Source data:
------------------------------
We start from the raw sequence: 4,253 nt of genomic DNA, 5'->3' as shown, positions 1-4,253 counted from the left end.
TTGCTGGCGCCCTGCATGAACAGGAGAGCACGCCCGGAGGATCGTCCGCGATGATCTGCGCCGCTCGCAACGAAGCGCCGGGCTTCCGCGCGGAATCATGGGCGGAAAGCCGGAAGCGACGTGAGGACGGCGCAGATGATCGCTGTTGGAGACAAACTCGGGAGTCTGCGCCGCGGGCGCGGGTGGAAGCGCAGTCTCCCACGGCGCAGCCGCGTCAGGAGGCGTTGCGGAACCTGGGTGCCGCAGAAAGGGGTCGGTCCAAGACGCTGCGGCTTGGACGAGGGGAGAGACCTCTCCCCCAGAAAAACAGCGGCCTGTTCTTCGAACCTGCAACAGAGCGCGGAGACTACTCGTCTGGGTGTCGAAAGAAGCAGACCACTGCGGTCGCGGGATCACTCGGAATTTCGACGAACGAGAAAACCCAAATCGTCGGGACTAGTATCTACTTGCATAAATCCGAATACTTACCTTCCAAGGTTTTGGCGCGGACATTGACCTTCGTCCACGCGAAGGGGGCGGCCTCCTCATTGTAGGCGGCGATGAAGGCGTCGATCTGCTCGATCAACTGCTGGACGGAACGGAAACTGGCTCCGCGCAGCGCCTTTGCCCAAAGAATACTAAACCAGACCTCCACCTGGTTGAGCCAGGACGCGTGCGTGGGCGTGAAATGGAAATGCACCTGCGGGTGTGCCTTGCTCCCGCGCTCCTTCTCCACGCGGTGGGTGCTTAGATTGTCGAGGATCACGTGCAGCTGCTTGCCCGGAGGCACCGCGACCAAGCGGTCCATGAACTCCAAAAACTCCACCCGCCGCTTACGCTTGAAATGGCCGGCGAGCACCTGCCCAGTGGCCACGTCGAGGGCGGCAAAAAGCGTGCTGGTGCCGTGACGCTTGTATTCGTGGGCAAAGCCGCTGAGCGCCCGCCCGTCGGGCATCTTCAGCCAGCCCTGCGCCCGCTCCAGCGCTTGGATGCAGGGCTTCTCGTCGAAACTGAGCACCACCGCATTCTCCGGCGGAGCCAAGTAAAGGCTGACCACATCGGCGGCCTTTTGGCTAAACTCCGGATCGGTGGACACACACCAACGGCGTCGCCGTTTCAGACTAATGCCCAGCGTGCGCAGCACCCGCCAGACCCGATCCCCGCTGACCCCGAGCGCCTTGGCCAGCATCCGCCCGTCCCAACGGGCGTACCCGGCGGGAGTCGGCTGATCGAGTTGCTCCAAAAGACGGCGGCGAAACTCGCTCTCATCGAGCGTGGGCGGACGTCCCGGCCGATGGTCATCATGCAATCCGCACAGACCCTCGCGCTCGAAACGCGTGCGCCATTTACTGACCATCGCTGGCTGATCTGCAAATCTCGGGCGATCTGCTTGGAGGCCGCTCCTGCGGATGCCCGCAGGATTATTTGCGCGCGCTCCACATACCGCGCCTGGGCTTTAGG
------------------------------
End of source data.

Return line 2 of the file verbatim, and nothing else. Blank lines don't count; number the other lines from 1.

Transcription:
TTGCTGGCGCCCTGCATGAACAGGAGAGCACGCCCGGAGGATCGTCCGCGATGATCTGCGCCGCTCGCAACGAAGCGCCGGGCTTCCGCGCGGAATCATGGGCGGAAAGCCGGAAGCGACGTGAGGACGGCGCAGATGATCGCTGTTGGAGACAAACTCGGGAGTCTGCGCCGCGGGCGCGGGTGGAAGCGCAGTCTCCCACGGCGCAGCCGCGTCAGGAGGCGTTGCGGAACCTGGGTGCCGCAGAAAGGGGTCGGTCCAAGACGCTGCGGCTTGGACGAGGGGAGAGACCTCTCCCCCAGAAAAACAGCGGCCTGTTCTTCGAACCTGCAACAGAGCGCGGAGACTACTCGTCTGGGTGTCGAAAGAAGCAGACCACTGCGGTCGCGGGATCACTCGGAATTTCGACGAACGAGAAAACCCAAATCGTCGGGACTAGTATCTACTTGCATAAATCCGAATACTTACCTTCCAAGGTTTTGGCGCGGACATTGACCTTCGTCCACGCGAAGGGGGCGGCCTCCTCATTGTAGGCGGCGATGAAGGCGTCGATCTGCTCGATCAACTGCTGGACGGAACGGAAACTGGCTCCGCGCAGCGCCTTTGCCCAAAGAATACTAAACCAGACCTCCACCTGGTTGAGCCAGGACGCGTGCGTGGGCGTGAAATGGAAATGCACCTGCGGGTGTGCCTTGCTCCCGCGCTCCTTCTCCACGCGGTGGGTGCTTAGATTGTCGAGGATCACGTGCAGCTGCTTGCCCGGAGGCACCGCGACCAAGCGGTCCATGAACTCCAAAAACTCCACCCGCCGCTTACGCTTGAAATGGCCGGCGAGCACCTGCCCAGTGGCCACGTCGAGGGCGGCAAAAAGCGTGCTGGTGCCGTGACGCTTGTATTCGTGGGCAAAGCCGCTGAGCGCCCGCCCGTCGGGCATCTTCAGCCAGCCCTGCGCCCGCTCCAGCGCTTGGATGCAGGGCTTCTCGTCGAAACTGAGCACCACCGCATTCTCCGGCGGAGCCAAGTAAAGGCTGACCACATCGGCGGCCTTTTGGCTAAACTCCGGATCGGTGGACACACACCAACGGCGTCGCCGTTTCAGACTAATGCCCAGCGTGCGCAGCACCCGCCAGACCCGATCCCCGCTGACCCCGAGCGCCTTGGCCAGCATCCGCCCGTCCCAACGGGCGTACCCGGCGGGAGTCGGCTGATCGAGTTGCTCCAAAAGACGGCGGCGAAACTCGCTCTCATCGAGCGTGGGCGGACGTCCCGGCCGATGGTCATCATGCAATCCGCACAGACCCTCGCGCTCGAAACGCGTGCGCCATTTACTGACCATCGCTGGCTGATCTGCAAATCTCGGGCGATCTGCTTGGAGGCCGCTCCTGCGGATGCCCGCAGGATTATTTGCGCGCGCTCCACATACCGCGCCTGGGCTTTAGG